My grandpa likes to build and fix things. He is an industrious old coot. When I was a little kid, my grandpa was the man who fixed everything around our house since CoorsLight was usually drunk or playing Final Fantasy or both. He unclogged pipes, painted, built shelves, installed appliances, constructed sheds, made forts for us with detailed blueprints, and fixed everything that wasn’t running at a perfect, grandpa-approved level. For as long as I can remember, he has carried a massive Swiss Army Knife in his pants pocket which has been used for everything from whittling marshmallow-roasting sticks to fixing eye-glasses to opening birthday presents (why fumble with scotch tape when there’s a utility knife available for the taking?). It was sacrilege in our family to call a plumber, carpenter, electrician, or any other tradesman who might get the job done in half the time and without cutting the power to the entire street. Grandpa and his Swiss Army Knife were all we needed.
Of course, what with the aging and dementia, his handy-man skills have slipped a little to a level I might describe as “slightly helpful; mainly life-threatening”. My moving into a dilapidated shanty of an apartment has kept him up at night just dreaming of fix-it jobs he can terrify me with. He has showed up at my apartment with step-ladders and electric drills after driving the 2 hours to get here with his 4-way flashers accidentally on. He can hardly climb a flight of stairs, but he’ll balance on top of one of my flimsy Ikea chairs to confusedly tap at a light in my kitchen that just won’t turn on. This summer I had some nasty, brown, flaking water-stains on my bathroom ceiling and my grandpa showed up at my door with a can of special sealing spray-paint which he used to fix the problem and also accidentally cover my entire bathroom’s contents, like my towels, shower curtain, and toothbrush, in a fine white layer of paint.
My grandpa also does Tai Chi. I know that this is off-topic but stick with me, here. He started several years ago, probably as a way to socialize with other bumbling elderlies, and now he continues it to keep in shape and get out of the house. It’s all quite cute, really. Sometimes he’ll even demonstrate a move for us, and gracefully, slowly, move his rough handy-man arms about his face and bend his knees with a fierce concentration in his eyes.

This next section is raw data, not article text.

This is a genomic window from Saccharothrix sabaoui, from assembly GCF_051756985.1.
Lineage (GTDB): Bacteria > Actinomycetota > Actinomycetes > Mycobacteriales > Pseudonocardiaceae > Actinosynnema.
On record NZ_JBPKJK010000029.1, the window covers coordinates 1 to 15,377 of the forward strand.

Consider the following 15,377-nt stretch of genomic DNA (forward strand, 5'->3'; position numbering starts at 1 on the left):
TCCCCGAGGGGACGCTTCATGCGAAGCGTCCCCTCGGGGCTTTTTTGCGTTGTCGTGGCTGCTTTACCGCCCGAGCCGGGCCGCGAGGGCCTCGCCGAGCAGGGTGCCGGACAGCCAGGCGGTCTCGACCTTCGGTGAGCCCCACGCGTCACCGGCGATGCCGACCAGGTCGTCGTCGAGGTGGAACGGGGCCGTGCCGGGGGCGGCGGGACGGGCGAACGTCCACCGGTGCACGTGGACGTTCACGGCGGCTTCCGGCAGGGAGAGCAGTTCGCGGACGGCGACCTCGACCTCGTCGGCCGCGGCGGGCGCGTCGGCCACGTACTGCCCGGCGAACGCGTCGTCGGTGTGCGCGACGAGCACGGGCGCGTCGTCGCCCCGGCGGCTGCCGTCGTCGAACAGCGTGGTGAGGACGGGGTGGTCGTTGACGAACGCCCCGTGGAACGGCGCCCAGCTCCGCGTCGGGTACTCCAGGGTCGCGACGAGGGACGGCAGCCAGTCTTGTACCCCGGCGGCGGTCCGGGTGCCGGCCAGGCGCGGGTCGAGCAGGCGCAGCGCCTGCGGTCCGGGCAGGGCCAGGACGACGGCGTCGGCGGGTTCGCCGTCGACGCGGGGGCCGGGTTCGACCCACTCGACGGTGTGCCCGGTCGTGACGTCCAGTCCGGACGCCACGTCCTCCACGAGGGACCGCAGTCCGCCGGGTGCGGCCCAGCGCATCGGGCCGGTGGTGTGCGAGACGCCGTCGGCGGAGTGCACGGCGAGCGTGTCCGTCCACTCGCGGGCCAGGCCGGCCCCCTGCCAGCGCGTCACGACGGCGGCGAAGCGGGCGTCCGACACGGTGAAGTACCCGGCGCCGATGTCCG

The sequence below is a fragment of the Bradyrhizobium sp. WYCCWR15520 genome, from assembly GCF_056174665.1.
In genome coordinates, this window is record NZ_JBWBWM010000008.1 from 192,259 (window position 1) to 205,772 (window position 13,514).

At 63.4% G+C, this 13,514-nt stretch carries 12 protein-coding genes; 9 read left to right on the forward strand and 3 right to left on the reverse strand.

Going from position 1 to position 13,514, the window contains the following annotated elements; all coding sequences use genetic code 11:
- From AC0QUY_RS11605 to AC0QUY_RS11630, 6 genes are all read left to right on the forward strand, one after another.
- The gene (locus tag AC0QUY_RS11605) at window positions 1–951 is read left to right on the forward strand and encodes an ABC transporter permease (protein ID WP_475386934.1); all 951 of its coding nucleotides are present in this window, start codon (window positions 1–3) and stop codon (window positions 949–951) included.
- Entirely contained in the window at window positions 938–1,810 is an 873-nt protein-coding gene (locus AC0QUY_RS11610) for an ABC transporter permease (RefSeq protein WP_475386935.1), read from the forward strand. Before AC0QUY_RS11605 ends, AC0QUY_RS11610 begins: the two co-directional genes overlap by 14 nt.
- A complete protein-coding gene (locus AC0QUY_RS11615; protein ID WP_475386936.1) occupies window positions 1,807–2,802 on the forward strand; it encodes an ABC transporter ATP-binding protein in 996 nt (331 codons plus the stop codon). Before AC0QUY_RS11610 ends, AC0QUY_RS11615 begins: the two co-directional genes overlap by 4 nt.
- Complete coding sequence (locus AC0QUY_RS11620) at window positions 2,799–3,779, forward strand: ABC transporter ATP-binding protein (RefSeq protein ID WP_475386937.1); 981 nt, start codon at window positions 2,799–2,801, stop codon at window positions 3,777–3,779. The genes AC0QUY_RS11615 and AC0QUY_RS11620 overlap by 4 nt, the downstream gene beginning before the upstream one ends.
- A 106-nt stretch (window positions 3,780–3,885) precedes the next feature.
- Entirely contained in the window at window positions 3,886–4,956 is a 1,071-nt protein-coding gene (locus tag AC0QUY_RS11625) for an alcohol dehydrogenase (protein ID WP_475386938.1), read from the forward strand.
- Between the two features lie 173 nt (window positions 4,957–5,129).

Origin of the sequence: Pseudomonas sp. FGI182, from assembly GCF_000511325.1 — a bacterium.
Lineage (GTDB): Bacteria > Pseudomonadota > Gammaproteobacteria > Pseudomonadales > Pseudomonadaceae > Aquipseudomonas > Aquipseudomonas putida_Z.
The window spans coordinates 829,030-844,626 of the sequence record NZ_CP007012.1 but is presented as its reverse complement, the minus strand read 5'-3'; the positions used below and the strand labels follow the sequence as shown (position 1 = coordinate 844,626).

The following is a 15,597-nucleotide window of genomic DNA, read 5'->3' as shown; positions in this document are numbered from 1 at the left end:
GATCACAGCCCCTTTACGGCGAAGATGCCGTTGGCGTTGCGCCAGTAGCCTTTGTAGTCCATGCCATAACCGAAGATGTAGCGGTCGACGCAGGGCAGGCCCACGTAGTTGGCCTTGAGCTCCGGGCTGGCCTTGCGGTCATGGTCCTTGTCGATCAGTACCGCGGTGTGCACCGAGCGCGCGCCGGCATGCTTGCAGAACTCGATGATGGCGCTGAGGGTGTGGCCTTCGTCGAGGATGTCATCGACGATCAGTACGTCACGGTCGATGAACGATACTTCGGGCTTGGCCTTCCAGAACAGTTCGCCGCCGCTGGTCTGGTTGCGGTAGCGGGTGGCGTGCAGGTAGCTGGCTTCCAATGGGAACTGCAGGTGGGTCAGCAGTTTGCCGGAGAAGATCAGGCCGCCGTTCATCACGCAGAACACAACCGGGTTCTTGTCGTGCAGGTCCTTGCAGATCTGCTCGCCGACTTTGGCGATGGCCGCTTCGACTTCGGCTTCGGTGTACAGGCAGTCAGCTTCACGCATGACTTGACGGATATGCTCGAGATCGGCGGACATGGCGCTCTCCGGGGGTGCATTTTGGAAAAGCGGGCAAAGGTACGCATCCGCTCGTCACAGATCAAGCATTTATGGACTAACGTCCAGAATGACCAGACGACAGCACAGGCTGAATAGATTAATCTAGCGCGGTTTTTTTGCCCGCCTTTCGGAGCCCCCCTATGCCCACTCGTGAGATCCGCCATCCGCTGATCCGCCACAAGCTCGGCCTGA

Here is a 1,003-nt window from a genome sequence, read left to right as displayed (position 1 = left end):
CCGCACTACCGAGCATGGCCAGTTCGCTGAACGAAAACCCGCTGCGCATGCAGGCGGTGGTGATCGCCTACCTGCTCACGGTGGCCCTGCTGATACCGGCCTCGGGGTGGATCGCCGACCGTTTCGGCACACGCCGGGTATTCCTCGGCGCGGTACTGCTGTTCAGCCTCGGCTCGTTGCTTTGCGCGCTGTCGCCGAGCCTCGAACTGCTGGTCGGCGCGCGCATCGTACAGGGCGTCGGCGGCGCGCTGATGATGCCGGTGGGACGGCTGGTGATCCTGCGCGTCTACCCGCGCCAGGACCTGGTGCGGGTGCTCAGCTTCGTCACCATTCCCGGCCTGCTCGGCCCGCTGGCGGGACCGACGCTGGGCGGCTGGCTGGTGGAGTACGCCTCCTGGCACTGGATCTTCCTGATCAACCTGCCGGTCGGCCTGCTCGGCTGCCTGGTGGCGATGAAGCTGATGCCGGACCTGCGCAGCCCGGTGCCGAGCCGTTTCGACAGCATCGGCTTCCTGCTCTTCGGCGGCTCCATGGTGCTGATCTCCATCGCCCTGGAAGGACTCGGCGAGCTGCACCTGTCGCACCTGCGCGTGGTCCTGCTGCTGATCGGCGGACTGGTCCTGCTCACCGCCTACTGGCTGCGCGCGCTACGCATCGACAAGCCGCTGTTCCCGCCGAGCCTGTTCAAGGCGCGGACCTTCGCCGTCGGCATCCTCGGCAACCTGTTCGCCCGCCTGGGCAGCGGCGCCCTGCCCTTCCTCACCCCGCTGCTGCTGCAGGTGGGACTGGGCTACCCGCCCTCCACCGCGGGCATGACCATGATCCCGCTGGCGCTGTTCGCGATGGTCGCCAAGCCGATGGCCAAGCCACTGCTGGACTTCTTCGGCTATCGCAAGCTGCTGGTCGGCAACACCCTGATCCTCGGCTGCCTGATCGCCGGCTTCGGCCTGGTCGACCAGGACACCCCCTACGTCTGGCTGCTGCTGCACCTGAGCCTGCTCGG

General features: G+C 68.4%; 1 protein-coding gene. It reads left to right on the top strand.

After several years of advancing through regular Tai Chi, my grandpa has finally advanced to sword Tai Chi. Which apparently is Tai Chi with swords. Can you please for a moment just picture a room full of pale, shriveled senior citizens gracefully waving swords around their bodies? Now that you’ve had a good laugh, I will come to the point of my story.
Everyone is supposed to provide their own swords, so everyone in the class bought these little, retractable plastic swords that the school had available for purchase.
Everyone but my grandpa.
My grandpa went out to a lumber store and purchased a piece of balsam wood and some gold and silver paint. He made blueprints and measured and cut the balsam in the shape of a sword and then sanded it again. Then he painted the handle of his sword gold and the blade silver and laid it to dry until it was ready for some gentle Tai Chi wielding.
My grandpa has the most kick-ass sword in his Tai Chi class. Only my grandpa would carve his own sword out of wood.
I’m shocked that he didn’t cut his hand off during the making of this, but I guess he did just have cataract surgery.